This is an outright non-sequiter. Issues with one or two studies do not prove that a completely separate study is reliable! Baliunas does provide a superficial explanation of what she considers to be the problems with Santer et al. (2003b) and Vinnikov and Grody (2003), and an explanation for what she likes about UAH Version 5.0, specifically her belief that radiosondes validate it (I will examine this claim shortly). But her criticisms of Santer et al. and Vinnikov and Grody are for the most part weak (particularly for Santer et al.) and even if true, they would not, by themselves, vindicate UAH Version 5.0 as the best study available. At the time this editorial was published, information regarding the methods and results of RSS Version 1.0 were easily available and had been for almost a year, had she bothered to consult them. Independent studies analyzing their work such as Santer et al. (2003) had been available for over 6 months. Prabhakara et al. (2000) had been available for almost 3 years. Yet she makes no attempt to address any of this, despite the fact that, by her own admission, she was aware of the RSS team’s work. Her complete neglect of these studies is careless at best, and downright negligent at worst.

Ms. Baliunas is of course, quite right to rely on UAH products as indispensable upper-air records. They are the pioneering works in MSU trend analysis and continue to be on the cutting edge of upper-air remote sensing products. It will be some time before they are discarded as contending tropospheric trend analyses (indeed, if they ever are). While favor is tending toward RSS products as of this writing, UAH and RSS analyses must be considered together as complementary MSU/AMSU retrievals. Both are needed to understand tropospheric and stratospheric temperature trends. The issue of contention here is Ms. Baliunas’ selectivity - climate change skeptics and their benefactors rely exclusively on UAH products alone for no other reason than because those products tell them what they want to hear – particularly when combined with other equally cherry picked surface and upper-air records. This is selective science at its very worst.

3)   UAH analyses have been independently validated by the radiosonde record.

To date, one of the most common, and strident, of skeptic claims is that the radiosonde record is fully independent of the MSU record and validates UAH products only. Numerous examples of this can be found throughout the skeptic literature. For instance, the same Greening Earth Society Virtual Climate Alert cited above (May 6, 2003) takes up the issue. After their misguided attacks on the work of Santer et al. (2003), they continue,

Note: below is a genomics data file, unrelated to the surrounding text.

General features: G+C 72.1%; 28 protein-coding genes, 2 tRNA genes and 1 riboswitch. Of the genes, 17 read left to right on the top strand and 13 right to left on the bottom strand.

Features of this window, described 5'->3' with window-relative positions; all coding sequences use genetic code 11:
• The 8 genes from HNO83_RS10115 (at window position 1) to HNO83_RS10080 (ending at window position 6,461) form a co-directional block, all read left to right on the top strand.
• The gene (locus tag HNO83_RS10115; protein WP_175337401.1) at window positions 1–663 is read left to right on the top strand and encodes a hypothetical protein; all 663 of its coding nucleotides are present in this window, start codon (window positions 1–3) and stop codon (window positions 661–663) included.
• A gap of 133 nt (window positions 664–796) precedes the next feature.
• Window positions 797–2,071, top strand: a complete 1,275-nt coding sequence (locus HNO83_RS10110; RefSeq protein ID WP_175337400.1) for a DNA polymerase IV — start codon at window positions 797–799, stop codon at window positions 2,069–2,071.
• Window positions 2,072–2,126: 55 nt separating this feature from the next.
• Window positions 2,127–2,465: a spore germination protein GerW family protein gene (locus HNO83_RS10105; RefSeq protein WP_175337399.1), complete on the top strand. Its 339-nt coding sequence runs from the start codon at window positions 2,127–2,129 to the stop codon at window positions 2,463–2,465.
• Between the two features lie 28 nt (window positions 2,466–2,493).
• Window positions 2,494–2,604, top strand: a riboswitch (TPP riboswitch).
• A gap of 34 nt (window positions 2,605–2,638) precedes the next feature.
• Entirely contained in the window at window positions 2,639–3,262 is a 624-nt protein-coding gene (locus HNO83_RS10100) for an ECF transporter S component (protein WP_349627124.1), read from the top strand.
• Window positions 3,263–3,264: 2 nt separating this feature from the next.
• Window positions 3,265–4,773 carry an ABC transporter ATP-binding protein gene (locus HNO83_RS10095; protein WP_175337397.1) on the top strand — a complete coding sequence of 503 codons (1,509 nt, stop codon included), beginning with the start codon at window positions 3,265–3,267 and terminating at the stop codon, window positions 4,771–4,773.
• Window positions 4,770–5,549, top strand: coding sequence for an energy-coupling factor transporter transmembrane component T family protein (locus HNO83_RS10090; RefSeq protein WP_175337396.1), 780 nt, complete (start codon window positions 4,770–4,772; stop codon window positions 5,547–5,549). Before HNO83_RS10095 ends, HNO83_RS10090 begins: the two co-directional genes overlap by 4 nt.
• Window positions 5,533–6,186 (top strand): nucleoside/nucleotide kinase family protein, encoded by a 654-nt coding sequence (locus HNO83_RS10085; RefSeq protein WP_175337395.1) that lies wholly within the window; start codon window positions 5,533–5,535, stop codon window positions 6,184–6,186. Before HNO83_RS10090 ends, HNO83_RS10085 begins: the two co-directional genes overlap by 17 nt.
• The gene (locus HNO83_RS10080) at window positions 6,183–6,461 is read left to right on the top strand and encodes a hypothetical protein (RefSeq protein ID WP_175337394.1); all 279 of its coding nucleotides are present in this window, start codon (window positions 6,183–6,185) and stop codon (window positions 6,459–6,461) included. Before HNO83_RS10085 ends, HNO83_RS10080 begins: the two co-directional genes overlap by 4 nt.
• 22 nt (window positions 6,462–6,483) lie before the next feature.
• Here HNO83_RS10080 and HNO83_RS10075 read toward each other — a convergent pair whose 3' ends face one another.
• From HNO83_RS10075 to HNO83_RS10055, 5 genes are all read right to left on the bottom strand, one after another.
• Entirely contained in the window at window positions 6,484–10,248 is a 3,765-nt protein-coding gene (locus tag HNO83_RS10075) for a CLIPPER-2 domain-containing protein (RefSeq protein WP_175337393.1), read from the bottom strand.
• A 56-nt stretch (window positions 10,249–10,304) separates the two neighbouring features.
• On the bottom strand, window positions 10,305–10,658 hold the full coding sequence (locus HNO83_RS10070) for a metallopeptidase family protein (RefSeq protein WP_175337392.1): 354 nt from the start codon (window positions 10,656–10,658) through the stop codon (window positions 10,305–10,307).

“All this is very interesting, of course, but what we’ve neglected to remind you (until now) is that there exists a completely independent source of observations of atmospheric temperature – weather balloons. Weather balloons are launched twice daily from sites around the world and have been for the last fifty years or so. As they ascend through the atmosphere, they transmit a host of observations back to the ground, among them temperature and atmospheric pressure. This is data that can be used to construct a dataset from the same part of the atmosphere that is measured by those orbiting satellites. The weather-balloon data is completely independent of that generated by the satellites and serves as a different measurement of the same quantity (the lower atmosphere).

Two research reports published earlier this year carefully compare the weather-balloons with the UAH satellite-derived temperature observations. Lanzante et al (2003) find there to be no difference in the temperature trend derived from the two datasets. The other (Christy et al, 2003) examines several different weather-balloon datasets and finds that the UAH satellite trend (0.06ºC per decade) is within a few hundredths of a degree Celsius of the trends derived from the four sets of weather-balloon observations, but always more positive (0.04ºC, -0.02ºC, 0.00ºC, and 0.05ºC, per decade). This makes the Wentz/Schabel trend of 0.16ºC per decade several times greater than that of any weather-balloon record.”

(GES, May 6, 2003)

At about the same time this report was published, the U.S. House of Representatives was considering ratifying an amendment, introduced by Rep. Bob Menendez (D-NJ) that would have overturned S. Res. 98, (the Byrd-Hagel resolution) and opened the door to the United States supporting the United Nations Framework Convention on Climate Change and becoming a signatory to or the Kyoto Protocol. In response to the so-called Menendez Amendment, Marlo Lewis, a Senior Fellow at the Competitive Enterprise Institute, and Bob Ferguson, Executive Director of the Center for Science and Public Policy (a project of the Frontiers of Freedom Institute) published a report of specific comments on the Menendez amendment in which they advanced the radiosonde vindication argument (Ferguson and Lewis, 2003). In this report they stated that,